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Realistic Ray Tracing, Second Edition
Author: Peter Shirley and R. Keith Morley
Publisher: A.K. Peters
ISBN: 1-56881-198-5
Purchasing: [Amazon.Com] - US$39.00, [] - UK£26.51, [TransAtlantic Publishers] - UK£26.25.
Reviewed: 1st February 2004

Front Cover Shot:


This review is not the first time I've looked at this title - in fact, about 18 months ago the first edition was reviewed here. This review covers the second edition of this book; giving particular focus to the changes that have been made in this updated release.

This version of the book adds a couple of new theoretical sections, but the real bonus is that they have given a lot of thought to the application of the theory - actually writing a ray-tracer. One of the main criticisms I had of the first edition was that it wasn't very clear how to convert the theory to a workable solution. Some psuedo code was available, but anyone less than advanced would have found it tricky to do anything useful.

Practical and Theoretical

It is noticeable from the outset that this book has an additional sub-section "tacked-on" to all those that were present in the first edition. Obviously some sections don't warrant source code, but those that do are made all the clearer for having it included.

Despite the now obvious appearance of source code, it is still not linked in to the core text quite as well as it could. But, the text is still aimed mostly at the academic level - and this styling is fairly common, unlike programming books for non-academics where they'll have  some theory then a piece of code followed by a bit of explanation. Here it's all-theory then all-practice.

The code listings are very thorough - the code is not just an interface-outline, it is more of a listing of relatively bullet-proof implementation and interface codes; such that there are a lot of operator overloading and encapsulation mechanisms used. There are two minor problems with it being in this style:

Firstly, it's an awful lot of typing, as the code is fairly in-depth/lengthy - and there is no CD included with the book as found in most technical books. However, it's only a minor flaw as the source files can be downloaded from the books website.

Secondly, It's much more of a collection of useful classes - the material section presents a few generic material classes and the intersection code is not much more than a set of wrapped up math functions. There isn't really any section in this book that gives a thorough outline of "put class A here, link with B and use features from C - voila! you have a ray-tracer". That last step is down to the reader - you have the theory, you have the tools, now you put them together and get the results.

New Theory

The book itself, short of the more hands-on approach, contains less theory than the first edition. This may seem somewhat strange given that subsequent editions usually ADD to a book, not REMOVE it... whilst some of the more hard-core theory has departed, new theory sections have been added.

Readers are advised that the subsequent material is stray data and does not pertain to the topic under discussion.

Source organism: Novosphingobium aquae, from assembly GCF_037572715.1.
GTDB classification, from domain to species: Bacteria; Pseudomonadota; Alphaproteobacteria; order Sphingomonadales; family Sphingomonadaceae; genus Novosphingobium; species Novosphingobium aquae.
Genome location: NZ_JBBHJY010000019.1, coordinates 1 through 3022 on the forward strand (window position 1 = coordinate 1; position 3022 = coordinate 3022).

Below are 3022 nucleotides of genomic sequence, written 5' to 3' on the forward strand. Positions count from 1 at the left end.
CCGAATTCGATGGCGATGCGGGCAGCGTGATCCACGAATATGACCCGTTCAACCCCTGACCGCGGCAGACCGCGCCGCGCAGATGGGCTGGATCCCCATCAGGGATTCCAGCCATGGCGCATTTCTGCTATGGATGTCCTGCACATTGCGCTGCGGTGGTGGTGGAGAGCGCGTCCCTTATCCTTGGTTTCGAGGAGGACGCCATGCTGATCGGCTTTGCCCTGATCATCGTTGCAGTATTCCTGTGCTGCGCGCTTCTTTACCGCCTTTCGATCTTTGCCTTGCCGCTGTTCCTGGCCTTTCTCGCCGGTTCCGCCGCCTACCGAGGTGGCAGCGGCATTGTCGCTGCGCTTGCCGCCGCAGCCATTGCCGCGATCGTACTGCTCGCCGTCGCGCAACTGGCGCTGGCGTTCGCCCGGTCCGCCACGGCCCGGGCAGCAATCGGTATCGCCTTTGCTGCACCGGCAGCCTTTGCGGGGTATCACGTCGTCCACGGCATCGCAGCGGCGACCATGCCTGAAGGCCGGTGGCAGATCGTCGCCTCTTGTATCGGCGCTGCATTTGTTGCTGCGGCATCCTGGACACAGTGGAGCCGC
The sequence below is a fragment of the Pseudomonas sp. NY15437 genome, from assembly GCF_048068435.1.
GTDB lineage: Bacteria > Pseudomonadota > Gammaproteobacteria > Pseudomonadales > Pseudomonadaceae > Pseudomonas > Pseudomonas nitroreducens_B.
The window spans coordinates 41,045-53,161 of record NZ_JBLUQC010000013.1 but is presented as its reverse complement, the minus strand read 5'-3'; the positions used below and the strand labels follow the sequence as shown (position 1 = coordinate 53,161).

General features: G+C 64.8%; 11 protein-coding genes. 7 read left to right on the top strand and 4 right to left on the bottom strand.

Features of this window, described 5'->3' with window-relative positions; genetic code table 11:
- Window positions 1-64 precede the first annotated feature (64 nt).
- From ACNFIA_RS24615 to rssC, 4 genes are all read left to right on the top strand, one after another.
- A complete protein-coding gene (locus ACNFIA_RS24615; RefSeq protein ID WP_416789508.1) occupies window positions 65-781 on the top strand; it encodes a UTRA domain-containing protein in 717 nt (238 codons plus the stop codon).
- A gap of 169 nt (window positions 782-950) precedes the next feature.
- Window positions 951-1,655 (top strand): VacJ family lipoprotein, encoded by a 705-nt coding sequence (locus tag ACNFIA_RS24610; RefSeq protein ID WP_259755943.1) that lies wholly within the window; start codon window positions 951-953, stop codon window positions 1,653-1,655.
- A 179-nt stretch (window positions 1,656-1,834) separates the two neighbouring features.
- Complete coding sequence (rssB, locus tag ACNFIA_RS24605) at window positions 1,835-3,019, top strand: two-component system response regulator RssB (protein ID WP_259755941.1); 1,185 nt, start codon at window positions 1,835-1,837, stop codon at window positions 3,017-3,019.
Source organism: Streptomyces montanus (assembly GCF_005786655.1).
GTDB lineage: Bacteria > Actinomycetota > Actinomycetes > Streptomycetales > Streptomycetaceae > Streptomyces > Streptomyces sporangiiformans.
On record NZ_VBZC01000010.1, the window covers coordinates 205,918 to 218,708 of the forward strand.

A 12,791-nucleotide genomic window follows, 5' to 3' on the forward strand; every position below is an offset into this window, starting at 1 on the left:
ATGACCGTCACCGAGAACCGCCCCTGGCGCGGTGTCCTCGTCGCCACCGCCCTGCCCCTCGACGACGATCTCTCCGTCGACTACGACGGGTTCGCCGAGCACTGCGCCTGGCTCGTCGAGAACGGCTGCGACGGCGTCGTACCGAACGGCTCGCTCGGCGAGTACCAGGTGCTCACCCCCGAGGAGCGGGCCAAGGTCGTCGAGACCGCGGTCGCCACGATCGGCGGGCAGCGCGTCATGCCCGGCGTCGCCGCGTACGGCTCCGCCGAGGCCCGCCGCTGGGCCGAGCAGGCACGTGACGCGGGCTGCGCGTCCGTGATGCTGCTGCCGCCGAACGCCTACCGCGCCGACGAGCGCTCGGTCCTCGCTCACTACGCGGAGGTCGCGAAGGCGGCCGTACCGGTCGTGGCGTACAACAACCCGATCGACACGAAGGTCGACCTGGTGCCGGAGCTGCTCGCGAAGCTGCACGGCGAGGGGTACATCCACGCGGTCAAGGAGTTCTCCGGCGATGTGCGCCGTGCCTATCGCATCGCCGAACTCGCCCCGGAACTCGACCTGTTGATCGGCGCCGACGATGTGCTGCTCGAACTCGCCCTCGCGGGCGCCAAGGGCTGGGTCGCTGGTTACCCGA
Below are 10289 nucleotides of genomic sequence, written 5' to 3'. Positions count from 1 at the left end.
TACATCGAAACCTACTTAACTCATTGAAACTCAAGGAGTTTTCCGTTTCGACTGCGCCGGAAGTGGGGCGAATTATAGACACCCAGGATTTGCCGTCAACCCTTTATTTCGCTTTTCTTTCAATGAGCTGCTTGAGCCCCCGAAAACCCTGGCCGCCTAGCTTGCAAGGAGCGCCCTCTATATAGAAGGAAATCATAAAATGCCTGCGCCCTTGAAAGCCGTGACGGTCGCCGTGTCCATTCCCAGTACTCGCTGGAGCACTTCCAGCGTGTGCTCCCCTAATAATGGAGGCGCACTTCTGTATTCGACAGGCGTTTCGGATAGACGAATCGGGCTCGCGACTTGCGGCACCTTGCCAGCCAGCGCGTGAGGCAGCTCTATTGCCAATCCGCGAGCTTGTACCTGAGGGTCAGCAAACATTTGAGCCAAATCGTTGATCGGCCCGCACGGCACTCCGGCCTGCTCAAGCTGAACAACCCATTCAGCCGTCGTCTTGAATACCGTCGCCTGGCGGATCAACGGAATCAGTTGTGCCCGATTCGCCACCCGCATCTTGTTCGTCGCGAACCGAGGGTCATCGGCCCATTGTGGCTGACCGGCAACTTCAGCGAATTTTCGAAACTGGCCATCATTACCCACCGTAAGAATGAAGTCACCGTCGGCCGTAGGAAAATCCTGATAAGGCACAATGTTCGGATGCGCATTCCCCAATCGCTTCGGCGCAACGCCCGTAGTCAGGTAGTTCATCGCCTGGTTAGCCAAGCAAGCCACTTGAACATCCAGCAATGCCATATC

Photon mapping is one of the new buzz-words in the non-realtime/global-illumination field, consequently there is a short chapter on how photon-mapping can be used to improve the performance and quality of a traditional ray-tracer. However, it is not much more than a few pages giving an overview of what it is and why its useful - no theory and no implementation details.

Same again, please

The original book is one of the better ray-tracing books, partly because it is easy to read and also because it has a very comprehensive coverage of all the major topics (and some not-so-obvious ones). Such that when you look at the contents of the first edition it looks like there is more to it.

This second edition has condensed a lot of the information down, and replaced a lot of it with the C++ implementation / code listings; and the book has roughly 60 more pages to read. The format has remained the same, as has the writing style - and given that nothing was really wrong with the first edition in this sense there's no point fixing that which is not broke.

Having said this, the important content is still in place - and it's no less understandable for having been shortened in places.

In Conclusion

This book, in its second-edition form, is the book that the first should have been. The lack of applied examples / code listings in the first book was a bit annoying, but with this now fixed it can be said that this edition covers all of the bases needed for any ray-tracing enthusiast.

If the authors were to put all of the original material back in, and add a section to the end that put all the code together into a working / near-working ray-tracer (with explanations) then we'd have potentially the best and most comprehensive ray tracing text ever.

Good Things Bad Things
• Source code included, and it's fairly good/clean code. • Book is slightly more language-specific than the first text, no more generic psuedo code.
• Now more to the point, theory/math is a bit more balanced it feels. • Still heavy on the theory and mathematics in places.
• Covers some of the newer techniques, albeit briefly. • Have to go find the source code on the net rather than from a CD
  • References listing has been removed


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